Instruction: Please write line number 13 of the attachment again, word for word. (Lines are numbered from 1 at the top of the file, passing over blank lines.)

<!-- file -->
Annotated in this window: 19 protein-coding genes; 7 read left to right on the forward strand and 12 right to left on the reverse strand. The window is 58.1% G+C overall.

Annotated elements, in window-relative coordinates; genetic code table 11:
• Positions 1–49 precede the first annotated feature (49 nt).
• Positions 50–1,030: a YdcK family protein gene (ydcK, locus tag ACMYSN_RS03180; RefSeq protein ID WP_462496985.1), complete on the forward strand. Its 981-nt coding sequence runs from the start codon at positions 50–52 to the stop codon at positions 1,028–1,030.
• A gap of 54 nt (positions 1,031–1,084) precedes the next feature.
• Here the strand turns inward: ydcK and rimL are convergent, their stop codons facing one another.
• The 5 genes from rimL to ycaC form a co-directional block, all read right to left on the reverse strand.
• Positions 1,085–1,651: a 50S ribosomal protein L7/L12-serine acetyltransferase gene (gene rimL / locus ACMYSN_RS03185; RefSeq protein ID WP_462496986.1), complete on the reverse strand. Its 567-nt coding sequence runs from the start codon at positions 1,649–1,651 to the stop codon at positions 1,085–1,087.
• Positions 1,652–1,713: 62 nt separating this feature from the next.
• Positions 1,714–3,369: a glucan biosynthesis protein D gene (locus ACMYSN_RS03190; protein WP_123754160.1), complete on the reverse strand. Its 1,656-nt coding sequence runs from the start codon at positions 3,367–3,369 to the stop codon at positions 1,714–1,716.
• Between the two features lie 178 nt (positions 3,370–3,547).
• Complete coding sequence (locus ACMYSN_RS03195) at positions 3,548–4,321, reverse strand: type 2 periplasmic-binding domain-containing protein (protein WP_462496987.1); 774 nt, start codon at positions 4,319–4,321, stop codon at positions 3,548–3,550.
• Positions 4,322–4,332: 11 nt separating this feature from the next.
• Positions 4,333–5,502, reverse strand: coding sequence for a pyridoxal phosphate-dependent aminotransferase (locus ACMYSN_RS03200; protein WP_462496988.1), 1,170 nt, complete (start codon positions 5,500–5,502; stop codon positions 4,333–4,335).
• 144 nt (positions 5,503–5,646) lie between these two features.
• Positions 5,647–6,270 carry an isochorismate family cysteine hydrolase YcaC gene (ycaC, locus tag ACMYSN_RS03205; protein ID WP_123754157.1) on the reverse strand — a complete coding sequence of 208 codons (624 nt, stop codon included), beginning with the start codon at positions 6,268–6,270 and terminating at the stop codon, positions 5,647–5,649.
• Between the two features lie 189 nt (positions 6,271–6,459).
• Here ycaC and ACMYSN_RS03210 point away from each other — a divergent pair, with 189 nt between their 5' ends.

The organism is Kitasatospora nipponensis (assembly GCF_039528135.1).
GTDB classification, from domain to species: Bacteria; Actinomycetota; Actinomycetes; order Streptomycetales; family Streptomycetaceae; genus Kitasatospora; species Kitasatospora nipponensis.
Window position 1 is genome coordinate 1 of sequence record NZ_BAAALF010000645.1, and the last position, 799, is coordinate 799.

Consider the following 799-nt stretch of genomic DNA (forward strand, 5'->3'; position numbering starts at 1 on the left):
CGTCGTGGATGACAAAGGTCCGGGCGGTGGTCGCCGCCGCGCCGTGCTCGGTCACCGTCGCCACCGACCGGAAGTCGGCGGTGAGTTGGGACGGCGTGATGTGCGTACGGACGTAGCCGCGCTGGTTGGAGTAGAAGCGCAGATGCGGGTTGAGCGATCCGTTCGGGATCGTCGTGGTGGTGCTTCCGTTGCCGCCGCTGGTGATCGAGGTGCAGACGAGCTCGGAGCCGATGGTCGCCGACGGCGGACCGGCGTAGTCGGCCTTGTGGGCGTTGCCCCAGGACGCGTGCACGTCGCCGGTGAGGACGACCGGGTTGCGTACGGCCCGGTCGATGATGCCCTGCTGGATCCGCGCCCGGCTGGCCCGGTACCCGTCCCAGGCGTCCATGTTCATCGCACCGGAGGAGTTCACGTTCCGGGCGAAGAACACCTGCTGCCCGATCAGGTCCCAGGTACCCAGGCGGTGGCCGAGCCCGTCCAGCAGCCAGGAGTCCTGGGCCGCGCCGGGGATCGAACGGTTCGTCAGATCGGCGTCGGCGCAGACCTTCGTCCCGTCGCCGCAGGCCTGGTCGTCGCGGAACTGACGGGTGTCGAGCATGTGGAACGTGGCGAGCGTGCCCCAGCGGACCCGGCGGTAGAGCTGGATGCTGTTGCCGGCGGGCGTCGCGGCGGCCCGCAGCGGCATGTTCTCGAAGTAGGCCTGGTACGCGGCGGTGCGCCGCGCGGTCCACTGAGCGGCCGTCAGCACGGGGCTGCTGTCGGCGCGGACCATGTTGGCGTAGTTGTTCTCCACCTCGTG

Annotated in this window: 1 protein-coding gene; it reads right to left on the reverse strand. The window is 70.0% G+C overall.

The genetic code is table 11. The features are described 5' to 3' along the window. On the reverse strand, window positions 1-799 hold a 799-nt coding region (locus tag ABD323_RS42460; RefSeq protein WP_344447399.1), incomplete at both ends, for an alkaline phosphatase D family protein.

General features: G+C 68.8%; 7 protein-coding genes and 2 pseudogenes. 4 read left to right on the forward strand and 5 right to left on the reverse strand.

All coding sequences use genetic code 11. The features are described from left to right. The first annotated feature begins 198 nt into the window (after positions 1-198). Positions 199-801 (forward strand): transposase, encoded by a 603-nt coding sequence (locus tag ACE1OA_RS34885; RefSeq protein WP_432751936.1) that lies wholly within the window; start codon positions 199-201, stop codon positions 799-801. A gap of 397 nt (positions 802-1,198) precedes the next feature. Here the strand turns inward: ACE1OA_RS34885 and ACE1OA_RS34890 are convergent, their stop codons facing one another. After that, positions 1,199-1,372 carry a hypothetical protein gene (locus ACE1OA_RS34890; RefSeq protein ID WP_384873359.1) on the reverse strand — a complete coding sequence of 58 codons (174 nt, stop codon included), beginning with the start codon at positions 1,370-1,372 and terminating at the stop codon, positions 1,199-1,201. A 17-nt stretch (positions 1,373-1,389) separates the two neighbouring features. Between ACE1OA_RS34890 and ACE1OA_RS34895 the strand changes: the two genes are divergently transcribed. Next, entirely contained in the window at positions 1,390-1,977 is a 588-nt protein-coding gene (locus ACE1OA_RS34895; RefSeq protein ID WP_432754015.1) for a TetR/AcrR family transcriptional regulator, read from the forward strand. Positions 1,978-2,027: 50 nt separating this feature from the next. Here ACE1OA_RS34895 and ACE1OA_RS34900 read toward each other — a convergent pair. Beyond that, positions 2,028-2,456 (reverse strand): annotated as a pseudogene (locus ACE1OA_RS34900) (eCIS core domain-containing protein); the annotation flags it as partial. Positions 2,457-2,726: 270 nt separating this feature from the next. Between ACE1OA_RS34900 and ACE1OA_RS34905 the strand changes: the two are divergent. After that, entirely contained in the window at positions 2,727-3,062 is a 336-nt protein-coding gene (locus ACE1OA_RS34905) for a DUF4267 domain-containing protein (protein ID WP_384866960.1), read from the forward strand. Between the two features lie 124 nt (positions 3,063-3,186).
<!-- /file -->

• Positions 4,322–4,332: 11 nt separating this feature from the next.